Status Report: Exhibit Confronts Audience With Mexican Immigrants’ Unseen Lives

Dulce Pinzón portrays immigrants like Mexican nanny Minerva Valencia as superheroes. (Photo: Dulce Pinzón/BRIC Exhibition - Click for more)

Dulce Pinzón portrays Mexican immigrants like nanny Minerva Valencia as superheroes. (Photo: Dulce Pinzón/BRIC Exhibition – Click for more)

Delilah Montoya’s photo project Sed: The Trail of Thirst shows a desolate borderland scene dotted with plastic water jugs. The jugs are road signs, stretching into the uncertainty that lurks on the horizon. Human presence is only implied by the feeling of thirst that the image evokes. The migrant –absent from the photograph but etched into the landscape– is a ghostly reminder of the harrowing journey towards the North.

This image confronts visitors as they walk into Brooklyn’s BRIC Rotunda Gallery where Montoya’s work is shown. Bringing together artists from Brooklyn and Mexico, the exhibit Status Report –on view until October 10th– challenges the physical and philosophical landscapes of borders and nations, and looks at the work immigrants do in the context of both their “home” and “host” societies.

Drawing inspiration from the growing presence of Mexican immigrants in New York City, Status Report looks at their contributions to the city’s economy and culture. There are approximately 288,000 immigrants of Mexican origin living in New York, more than double the number in 2000. While their visibility has grown together with their numbers, the show tries to highlight what goes unnoticed as these migrants labor, often in the shadows of the American economy.

The work of Dulce Pinzón draws attention to the “forgotten superheroes,” men and women whose sacrifices sustain their families in Mexico as well as enrich American society.

“A lot of kids are raised by immigrants, for example,” says Pinzón, who photographed nanny Minerva Valencia, an immigrant from Puebla, Mexico, as Catwoman. Most of her images, which show immigrant carpenters, taxi drivers, deliverymen and waiters donning iconic costumes of comic book heroes, were taken during the workers’ lunch breaks. The costumes had to be custom-made, says Pinzón, as it was difficult to find sizes that would fit her protagonists.

“Everyone associates superheroes with being wide and tall,” Pinzón said in a phone interview. “Latino workers tend to be short and dark. I wanted to break down the stereotype of the culture of a superhero.”

Under the name of each worker Pinzón writes the amount of money they send home every week. Many communities in Mexico depend on these money transfers, and while they have significantly decreased due to the recession, remittances remain Mexico’s second largest source of foreign income after oil exports.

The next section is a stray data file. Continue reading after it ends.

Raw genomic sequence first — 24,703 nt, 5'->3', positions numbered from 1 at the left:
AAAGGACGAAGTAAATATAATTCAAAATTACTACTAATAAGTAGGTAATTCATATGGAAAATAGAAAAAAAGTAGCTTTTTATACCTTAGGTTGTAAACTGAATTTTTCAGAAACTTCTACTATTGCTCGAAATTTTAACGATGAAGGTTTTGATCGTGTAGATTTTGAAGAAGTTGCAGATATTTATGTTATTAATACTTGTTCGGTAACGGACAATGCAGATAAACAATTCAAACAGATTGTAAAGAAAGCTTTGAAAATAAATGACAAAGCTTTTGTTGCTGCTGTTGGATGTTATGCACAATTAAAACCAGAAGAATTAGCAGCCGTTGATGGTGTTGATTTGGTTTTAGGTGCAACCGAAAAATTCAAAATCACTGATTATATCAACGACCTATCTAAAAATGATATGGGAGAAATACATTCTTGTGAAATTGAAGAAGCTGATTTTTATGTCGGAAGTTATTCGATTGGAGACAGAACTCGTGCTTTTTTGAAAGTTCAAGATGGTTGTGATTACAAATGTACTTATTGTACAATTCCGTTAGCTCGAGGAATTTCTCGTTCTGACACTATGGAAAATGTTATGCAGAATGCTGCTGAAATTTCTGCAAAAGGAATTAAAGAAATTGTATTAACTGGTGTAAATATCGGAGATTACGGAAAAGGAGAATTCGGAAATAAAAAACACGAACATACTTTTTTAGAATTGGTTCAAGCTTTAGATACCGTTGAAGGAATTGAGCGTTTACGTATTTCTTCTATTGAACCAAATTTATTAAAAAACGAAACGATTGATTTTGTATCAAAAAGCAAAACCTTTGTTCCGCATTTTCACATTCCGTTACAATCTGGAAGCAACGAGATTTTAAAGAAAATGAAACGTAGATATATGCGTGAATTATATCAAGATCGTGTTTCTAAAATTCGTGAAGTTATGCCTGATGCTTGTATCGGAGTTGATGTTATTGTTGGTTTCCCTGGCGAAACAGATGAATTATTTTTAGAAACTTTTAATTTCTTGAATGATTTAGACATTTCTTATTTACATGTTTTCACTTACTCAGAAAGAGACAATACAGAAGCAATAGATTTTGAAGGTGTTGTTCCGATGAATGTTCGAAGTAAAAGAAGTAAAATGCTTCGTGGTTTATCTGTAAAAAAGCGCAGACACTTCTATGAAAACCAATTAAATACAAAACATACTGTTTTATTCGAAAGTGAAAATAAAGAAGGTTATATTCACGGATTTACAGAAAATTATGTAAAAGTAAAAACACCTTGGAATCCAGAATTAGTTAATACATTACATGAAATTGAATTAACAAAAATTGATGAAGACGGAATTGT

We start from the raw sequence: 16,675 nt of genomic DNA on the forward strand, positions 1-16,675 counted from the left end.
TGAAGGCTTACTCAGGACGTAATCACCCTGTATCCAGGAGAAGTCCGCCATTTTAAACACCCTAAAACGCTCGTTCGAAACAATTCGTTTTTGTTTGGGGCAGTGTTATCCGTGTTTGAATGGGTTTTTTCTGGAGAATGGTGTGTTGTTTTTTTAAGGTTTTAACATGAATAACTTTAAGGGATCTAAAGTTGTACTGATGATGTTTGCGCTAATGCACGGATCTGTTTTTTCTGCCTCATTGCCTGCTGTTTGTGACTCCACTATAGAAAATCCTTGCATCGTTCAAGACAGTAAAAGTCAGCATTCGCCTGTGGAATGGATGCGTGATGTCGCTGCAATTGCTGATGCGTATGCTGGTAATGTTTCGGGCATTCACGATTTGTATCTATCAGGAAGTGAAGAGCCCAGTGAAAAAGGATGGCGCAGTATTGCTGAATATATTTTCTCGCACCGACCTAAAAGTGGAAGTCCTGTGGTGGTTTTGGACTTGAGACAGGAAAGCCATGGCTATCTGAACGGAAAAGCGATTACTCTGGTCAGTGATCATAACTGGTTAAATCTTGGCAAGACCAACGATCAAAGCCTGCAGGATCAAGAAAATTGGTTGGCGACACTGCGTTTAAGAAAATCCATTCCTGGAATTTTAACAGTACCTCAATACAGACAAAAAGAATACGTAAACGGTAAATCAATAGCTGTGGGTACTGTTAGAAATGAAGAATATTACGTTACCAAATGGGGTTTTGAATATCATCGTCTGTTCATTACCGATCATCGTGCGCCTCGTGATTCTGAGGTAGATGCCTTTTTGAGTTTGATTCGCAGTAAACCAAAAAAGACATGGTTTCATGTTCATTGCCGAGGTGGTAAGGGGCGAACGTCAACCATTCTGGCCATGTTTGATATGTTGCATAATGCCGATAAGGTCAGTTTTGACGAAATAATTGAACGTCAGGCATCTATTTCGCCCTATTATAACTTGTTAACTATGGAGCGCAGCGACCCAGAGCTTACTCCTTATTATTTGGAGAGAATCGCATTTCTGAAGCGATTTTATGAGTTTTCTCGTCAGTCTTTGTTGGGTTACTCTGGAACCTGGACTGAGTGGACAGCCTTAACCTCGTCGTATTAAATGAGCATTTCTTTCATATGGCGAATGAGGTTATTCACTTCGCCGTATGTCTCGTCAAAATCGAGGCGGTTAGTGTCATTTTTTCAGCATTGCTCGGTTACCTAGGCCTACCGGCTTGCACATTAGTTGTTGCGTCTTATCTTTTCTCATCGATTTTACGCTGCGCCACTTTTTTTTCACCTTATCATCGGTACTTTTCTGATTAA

At the center of the exhibit is Erika Harrsch’s multilayered installation United States of North America, which focuses on the three North American Free Trade Agreement signatories: Canada, the U.S. and Mexico. She challenges the borders between the three nations through an image of a Monarch butterfly, whose annual voyage across the three countries represents the “cyclical flow” of migration, a natural occurrence that current policies have curtailed, says Harrsch.

“Many Mexican migrants do not want to stay, they want to go back to their children,” she explains. “But the policies are creating a bottleneck here.”

Her own experience in trying to obtain a visa led her to the project. Filming the flight of the butterflies in their sanctuary in Michoacán, Mexico, she was inspired by their mobility.

“I wished I was a Monarch and did not need a passport,” said the artist, who has exhibited her work around the world. Her installation also features a fictitious passport that allows the owner a safe passage through the three NAFTA states.

By spinning the wheel of fortune, a visitor can try his luck in getting the passport, a reference to the arbitrary process of the Green Card lottery. Among possible outcomes of the spin are labels such as “passport winner,” “not eligible” or “illegal alien.” The playful nature of the game belies the emotionally charged, often anguishing experience of fulfilling these bureaucratic procedures.

The voyage of a Monarch butterfly, Harrsch feels, is an apt analogy for the migrant’s journey.

“There is this tiny insect, so vulnerable. But it flies 3,000 kilometers (over 1,800 miles), so they are so strong at the same time,” says Harrsch. “Migrants are also vulnerable, they take great risks when crossing, risking dying — and often upon arrival they suffer conflict, abuse.

“They endure a lot of circumstances, but in the end, nothing is going to stop them.”

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